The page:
Ventriculitis is a complication of meningitis in 30% of adult cases with the risk increasing to 45% in patients with an external ventricular drain (EVD). The most common pathogens identified to cause EVD or cerebral spinal fluid (CSF) shunt infections are gram-positive organisms such as Staphylococcus epidermidis and Staphylococcus aureus.1 However, Enterococcus is increasingly described in postneurosurgical intervention case reports.2,3 Management of most enterococcal infections involves single bacteriostatic agents. However, combination therapy with the addition of gentamicin is suggested for more severe infections such as meningitis.4,5 Although there is limited experience, patients not responding to intravenous therapy can then be considered for intraventricular (IVT) antibiotics such as vancomycin of 5 to 20 mg or gentamicin of 1 to 8 mg.6 Infectious Diseases Society of America guidelines recommend ceftriaxone plus vancomycin for empiric meningitis therapy when the organism is unknown. However, if the culture data reveal ampicillin-susceptible Enterococcus, then ampicillin plus an aminoglycoside remains the therapy of choice. There are limited studies that suggest a synergistic effect of the combination of ampicillin and ceftriaxone for the treatment of E. faecalis endocarditis.7–9 Unfortunately, no studies have been published confirming the efficacy of this regimen for the treatment of enterococcal meningitis, and therefore, ceftriaxone should not be continued.
A 44-year-old Kuwaiti woman with HER-2/Neu + score of +3 infiltrating ductal carcinoma of the right breast was transferred from Kuwait to the Cancer Treatment Centers of America in Philadelphia, Pennsylvania, on August 8, 2014. She arrived hyporesponsive, tachycardic, and hypotensive; with a temperature of 101.8°F; and mechanically ventilated. She had previously received multiple rounds of chemotherapy, radiation, and a craniotomy for resection of a tumor. Before her arrival, she developed increased intracranial pressure (ICP) and aspiration pneumonia leading to intubation. With presumed pneumonia and, possibly, meningitis, the intensive care unit medical team at Cancer Treatment Centers of America continued meropenem of 2 g every 8 hours because of an unknown penicillin allergy and provided medical support for septic shock. A magnetic resonance imaging of the brain revealed mild hydrocephalus and a large enhancing cavitary lesion in the right hemisphere. On August 12, a craniotomy was performed to place a ventricular drain and assist in monitoring ICPs due to her report of elevated ICP at the previous hospital. Epidural and intracavitary swabs were performed intraoperatively; these and CSF cultures revealed heavy growth of Enterococcus faecalis. The patient was initiated on therapeutic doses of vancomycin in addition to meropenem. The patient continued to be nonresponsive despite no use of analgesics or sedatives. With benefits outweighing the risks of a reaction to a potential penicillin allergy, the patient was changed from meropenem and vancomycin to ampicillin plus gentamicin for better Enterococcus coverage. However, all subsequent CSF cultures from August 13 through 27 also remained positive. Table 1 demonstrates the timeline of culture data as well as antibiotic treatment courses.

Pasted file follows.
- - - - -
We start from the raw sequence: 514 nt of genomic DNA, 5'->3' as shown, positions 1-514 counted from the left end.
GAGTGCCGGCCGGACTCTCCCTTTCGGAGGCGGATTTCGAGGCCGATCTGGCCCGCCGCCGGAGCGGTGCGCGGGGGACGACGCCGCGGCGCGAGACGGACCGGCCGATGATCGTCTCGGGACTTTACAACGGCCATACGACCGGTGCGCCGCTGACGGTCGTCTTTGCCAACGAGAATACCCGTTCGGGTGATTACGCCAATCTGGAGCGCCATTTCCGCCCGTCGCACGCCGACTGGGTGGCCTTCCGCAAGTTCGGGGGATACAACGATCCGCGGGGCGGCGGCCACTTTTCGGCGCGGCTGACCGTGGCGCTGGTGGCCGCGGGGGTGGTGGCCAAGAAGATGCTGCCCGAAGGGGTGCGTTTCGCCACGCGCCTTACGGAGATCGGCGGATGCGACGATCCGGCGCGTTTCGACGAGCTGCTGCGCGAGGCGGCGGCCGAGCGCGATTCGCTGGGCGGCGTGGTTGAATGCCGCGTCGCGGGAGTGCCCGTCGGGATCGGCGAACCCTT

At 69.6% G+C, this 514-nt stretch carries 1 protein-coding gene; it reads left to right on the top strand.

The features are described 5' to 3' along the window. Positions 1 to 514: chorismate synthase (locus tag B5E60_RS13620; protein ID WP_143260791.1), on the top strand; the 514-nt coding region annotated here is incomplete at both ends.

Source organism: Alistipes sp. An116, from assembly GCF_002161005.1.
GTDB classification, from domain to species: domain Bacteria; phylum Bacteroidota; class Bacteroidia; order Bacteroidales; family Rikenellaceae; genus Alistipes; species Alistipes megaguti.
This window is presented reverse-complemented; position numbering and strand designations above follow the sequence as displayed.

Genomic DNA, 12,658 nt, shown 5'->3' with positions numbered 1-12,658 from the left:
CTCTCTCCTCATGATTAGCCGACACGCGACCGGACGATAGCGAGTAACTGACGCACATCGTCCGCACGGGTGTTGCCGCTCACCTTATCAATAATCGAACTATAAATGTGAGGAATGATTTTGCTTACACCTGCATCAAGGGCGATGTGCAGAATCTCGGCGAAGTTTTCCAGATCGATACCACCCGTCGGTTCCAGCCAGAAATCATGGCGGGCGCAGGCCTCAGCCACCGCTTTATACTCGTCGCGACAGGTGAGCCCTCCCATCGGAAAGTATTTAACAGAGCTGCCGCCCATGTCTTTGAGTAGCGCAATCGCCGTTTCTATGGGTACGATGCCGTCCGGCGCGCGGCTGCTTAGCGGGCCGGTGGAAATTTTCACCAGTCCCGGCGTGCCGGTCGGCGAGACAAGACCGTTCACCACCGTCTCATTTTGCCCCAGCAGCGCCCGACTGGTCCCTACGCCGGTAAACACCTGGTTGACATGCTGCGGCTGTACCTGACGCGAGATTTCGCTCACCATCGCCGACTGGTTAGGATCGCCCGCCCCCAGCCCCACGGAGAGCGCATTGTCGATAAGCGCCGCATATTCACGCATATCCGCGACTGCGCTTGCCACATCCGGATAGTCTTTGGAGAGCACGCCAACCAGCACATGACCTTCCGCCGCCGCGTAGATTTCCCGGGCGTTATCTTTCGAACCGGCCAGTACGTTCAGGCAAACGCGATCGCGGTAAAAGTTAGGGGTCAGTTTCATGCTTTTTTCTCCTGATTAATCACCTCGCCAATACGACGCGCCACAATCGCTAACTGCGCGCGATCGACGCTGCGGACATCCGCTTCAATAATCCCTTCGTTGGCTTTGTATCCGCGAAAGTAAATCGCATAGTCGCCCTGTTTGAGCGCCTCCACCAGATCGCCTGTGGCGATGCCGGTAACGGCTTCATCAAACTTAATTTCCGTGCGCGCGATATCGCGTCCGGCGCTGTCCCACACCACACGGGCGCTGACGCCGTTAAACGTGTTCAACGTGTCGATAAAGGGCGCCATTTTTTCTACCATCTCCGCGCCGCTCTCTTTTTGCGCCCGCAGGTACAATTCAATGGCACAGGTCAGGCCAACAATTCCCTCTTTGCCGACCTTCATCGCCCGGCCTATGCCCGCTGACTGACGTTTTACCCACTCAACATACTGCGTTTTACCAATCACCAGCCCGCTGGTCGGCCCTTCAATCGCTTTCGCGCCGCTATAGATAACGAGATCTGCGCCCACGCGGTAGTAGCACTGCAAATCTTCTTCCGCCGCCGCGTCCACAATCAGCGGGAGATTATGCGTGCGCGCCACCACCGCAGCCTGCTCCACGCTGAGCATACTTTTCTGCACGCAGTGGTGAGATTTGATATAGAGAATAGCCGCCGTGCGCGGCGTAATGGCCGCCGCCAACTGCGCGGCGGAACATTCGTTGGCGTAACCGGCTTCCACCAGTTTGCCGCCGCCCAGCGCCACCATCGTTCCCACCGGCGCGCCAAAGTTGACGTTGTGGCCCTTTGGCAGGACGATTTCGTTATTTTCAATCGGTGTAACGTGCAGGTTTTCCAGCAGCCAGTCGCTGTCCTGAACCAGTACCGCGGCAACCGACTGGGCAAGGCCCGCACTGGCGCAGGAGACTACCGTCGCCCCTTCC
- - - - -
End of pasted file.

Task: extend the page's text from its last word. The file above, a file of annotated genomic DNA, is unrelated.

On August 18, the patient tried to open her eyes for the first time and soon began to regain her strength on the right side. She was then extubated on August 20 and began to verbally communicate during the following week. Despite improvement in her mental status, the cultures remained positive. The only option for further treating the CSF was vancomycin administered intraventricularly via the ventriculostomy drain. Minimal information is available in the literature to guide IVT therapy. However, it has been described that, in cases of ventriculitis, there may be a lack of significant inflammatory response. Therefore, drug penetration across the blood-brain barrier is compromised, and CSF concentrations may be reduced. Direct instillation of vancomycin into the CSF may be the optimal therapy to reach adequate concentrations.10 Recommended dosing is based on the estimated ventricular volume. In adults, recommended vancomycin dosing is 5 mg with slit ventricles, 10 mg with normal-sized ventricles, and 15 to 20 mg with enlarged ventricles.2 The frequency of administration is based on volume of CSF drainage: once-daily dosing for CSF drainage of greater than 100 mL/d, every other day if the drainage is 50 to 100 mL/d, and every third day if drainage is less than 50 mL/d.2 Some data suggest that monitoring concentrations of vancomycin in the CSF is also useful as elevated levels can be associated with neurotoxicity.2,10 The desired 24-hour trough concentration for vancomycin in the CSF is 10 to 20 μg/mL.10 This patient had normal-sized ventricles, and the CSF drainage frequently remained less than 50 mL/d. Therefore, vancomycin of 10 mg was administered intraventricularly every 3 days for a total of 3 doses. The antibiotic was compounded and administered based on the Intraventricular Antimicrobial Therapy for CSF Shunt Infections protocol created by the NYU Langone Medical Center (see Supplementary Figure 1, http://links.lww.com/IDCP/A18).11 Unfortunately, CSF vancomycin concentrations could not be monitored with the laboratory unable to process such samples. Therefore, the patient was monitored closely for neurological changes. The duration of therapy is based on bacteriologic and clinical response.10 Intraventricular vancomycin was administered to the patient on August 27 and 30 and September 3. As the patient's clinical status continued to improve, no subsequent doses were administered. The first CSF culture returned negative on September 28, including all subsequent cultures. Eventually, she was deemed safe enough to restart chemotherapy and any further treatments for her cancer. Six months later, she is still infection free and continues to undergo physical therapy with positive improvements.